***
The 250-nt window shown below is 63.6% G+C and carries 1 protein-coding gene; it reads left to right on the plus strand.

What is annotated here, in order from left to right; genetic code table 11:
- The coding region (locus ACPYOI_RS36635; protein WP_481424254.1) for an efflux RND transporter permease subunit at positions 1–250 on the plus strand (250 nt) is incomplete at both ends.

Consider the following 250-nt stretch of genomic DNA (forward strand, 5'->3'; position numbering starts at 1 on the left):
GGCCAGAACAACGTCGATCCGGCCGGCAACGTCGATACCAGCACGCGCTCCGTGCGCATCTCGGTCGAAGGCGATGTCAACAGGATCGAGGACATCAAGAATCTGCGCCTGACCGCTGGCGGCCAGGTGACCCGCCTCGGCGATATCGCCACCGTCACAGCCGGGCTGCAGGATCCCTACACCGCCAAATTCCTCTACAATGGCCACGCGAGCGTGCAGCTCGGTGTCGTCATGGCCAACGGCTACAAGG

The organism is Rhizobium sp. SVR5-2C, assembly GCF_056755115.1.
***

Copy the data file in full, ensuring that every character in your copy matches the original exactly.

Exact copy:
The 250-nt window shown below is 63.6% G+C and carries 1 protein-coding gene; it reads left to right on the plus strand.

What is annotated here, in order from left to right; genetic code table 11:
- The coding region (locus ACPYOI_RS36635; protein WP_481424254.1) for an efflux RND transporter permease subunit at positions 1–250 on the plus strand (250 nt) is incomplete at both ends.

Consider the following 250-nt stretch of genomic DNA (forward strand, 5'->3'; position numbering starts at 1 on the left):
GGCCAGAACAACGTCGATCCGGCCGGCAACGTCGATACCAGCACGCGCTCCGTGCGCATCTCGGTCGAAGGCGATGTCAACAGGATCGAGGACATCAAGAATCTGCGCCTGACCGCTGGCGGCCAGGTGACCCGCCTCGGCGATATCGCCACCGTCACAGCCGGGCTGCAGGATCCCTACACCGCCAAATTCCTCTACAATGGCCACGCGAGCGTGCAGCTCGGTGTCGTCATGGCCAACGGCTACAAGG

The organism is Rhizobium sp. SVR5-2C, assembly GCF_056755115.1.